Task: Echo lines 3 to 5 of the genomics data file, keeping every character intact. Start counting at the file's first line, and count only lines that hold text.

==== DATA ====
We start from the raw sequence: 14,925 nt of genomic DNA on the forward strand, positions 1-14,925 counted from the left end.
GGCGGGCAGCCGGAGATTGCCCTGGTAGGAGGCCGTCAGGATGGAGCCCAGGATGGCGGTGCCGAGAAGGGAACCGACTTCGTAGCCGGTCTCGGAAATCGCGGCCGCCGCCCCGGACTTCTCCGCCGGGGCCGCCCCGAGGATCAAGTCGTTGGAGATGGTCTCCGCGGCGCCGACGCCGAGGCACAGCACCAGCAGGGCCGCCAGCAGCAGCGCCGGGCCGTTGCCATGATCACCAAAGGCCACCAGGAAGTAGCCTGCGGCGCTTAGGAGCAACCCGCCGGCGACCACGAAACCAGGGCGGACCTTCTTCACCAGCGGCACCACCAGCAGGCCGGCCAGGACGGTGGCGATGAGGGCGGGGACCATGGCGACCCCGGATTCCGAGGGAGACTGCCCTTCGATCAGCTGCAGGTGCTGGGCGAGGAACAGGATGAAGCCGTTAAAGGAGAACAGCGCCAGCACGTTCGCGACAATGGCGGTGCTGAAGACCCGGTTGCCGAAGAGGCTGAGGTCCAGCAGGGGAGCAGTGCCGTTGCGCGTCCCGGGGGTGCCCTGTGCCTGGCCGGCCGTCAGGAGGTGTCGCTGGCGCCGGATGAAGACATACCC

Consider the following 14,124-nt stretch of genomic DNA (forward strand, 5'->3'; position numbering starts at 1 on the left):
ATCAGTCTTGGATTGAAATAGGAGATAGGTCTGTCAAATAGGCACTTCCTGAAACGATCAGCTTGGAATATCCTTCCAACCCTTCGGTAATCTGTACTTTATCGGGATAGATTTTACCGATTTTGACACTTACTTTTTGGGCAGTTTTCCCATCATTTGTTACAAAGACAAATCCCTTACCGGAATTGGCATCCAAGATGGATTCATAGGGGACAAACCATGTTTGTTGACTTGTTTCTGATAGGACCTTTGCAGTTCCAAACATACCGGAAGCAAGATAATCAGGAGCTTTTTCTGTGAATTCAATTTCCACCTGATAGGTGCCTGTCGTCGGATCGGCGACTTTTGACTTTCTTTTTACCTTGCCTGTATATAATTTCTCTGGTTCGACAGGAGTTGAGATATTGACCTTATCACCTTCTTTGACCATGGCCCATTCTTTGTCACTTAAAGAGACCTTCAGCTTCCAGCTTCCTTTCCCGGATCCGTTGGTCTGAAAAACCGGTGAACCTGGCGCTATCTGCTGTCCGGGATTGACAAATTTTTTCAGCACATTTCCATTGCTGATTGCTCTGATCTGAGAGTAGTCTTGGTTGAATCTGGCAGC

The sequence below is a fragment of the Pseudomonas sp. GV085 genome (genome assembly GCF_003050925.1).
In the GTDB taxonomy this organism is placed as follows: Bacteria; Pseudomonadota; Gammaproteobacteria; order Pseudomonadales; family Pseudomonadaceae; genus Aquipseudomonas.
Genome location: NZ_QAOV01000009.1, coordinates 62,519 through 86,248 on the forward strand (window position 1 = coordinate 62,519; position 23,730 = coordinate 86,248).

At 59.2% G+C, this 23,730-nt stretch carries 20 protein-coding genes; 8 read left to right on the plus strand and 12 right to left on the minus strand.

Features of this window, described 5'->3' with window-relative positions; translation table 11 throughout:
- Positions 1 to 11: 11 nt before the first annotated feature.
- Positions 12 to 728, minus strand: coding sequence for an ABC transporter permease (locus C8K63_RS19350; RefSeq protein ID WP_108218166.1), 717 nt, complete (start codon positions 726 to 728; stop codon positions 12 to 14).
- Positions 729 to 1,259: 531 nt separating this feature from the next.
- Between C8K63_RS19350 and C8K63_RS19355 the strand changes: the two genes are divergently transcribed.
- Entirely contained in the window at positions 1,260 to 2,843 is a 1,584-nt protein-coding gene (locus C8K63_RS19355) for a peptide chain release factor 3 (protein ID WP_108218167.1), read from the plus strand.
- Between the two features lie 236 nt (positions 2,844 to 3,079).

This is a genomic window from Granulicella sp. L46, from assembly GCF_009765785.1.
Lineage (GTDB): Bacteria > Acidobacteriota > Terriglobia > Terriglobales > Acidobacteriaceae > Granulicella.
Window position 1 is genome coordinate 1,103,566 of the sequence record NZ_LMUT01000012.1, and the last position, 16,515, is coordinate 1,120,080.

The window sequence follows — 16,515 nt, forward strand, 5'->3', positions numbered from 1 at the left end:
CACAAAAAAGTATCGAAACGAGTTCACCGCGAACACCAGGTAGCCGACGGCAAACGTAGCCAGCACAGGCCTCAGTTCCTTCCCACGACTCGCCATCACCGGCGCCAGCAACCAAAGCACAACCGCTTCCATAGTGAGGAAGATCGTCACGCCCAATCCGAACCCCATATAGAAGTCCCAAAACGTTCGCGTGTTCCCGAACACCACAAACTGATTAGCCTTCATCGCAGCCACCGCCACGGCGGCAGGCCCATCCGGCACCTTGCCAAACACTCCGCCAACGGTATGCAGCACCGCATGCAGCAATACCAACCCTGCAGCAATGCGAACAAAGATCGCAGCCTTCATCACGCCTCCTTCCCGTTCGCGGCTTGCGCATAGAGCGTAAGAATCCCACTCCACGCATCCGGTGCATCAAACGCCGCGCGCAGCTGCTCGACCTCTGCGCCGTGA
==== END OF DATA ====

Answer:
Consider the following 14,124-nt stretch of genomic DNA (forward strand, 5'->3'; position numbering starts at 1 on the left):
ATCAGTCTTGGATTGAAATAGGAGATAGGTCTGTCAAATAGGCACTTCCTGAAACGATCAGCTTGGAATATCCTTCCAACCCTTCGGTAATCTGTACTTTATCGGGATAGATTTTACCGATTTTGACACTTACTTTTTGGGCAGTTTTCCCATCATTTGTTACAAAGACAAATCCCTTACCGGAATTGGCATCCAAGATGGATTCATAGGGGACAAACCATGTTTGTTGACTTGTTTCTGATAGGACCTTTGCAGTTCCAAACATACCGGAAGCAAGATAATCAGGAGCTTTTTCTGTGAATTCAATTTCCACCTGATAGGTGCCTGTCGTCGGATCGGCGACTTTTGACTTTCTTTTTACCTTGCCTGTATATAATTTCTCTGGTTCGACAGGAGTTGAGATATTGACCTTATCACCTTCTTTGACCATGGCCCATTCTTTGTCACTTAAAGAGACCTTCAGCTTCCAGCTTCCTTTCCCGGATCCGTTGGTCTGAAAAACCGGTGAACCTGGCGCTATCTGCTGTCCGGGATTGACAAATTTTTTCAGCACATTTCCATTGCTGATTGCTCTGATCTGAGAGTAGTCTTGGTTGAATCTGGCAGC

The sequence below is a fragment of the Pseudomonas sp. GV085 genome (genome assembly GCF_003050925.1).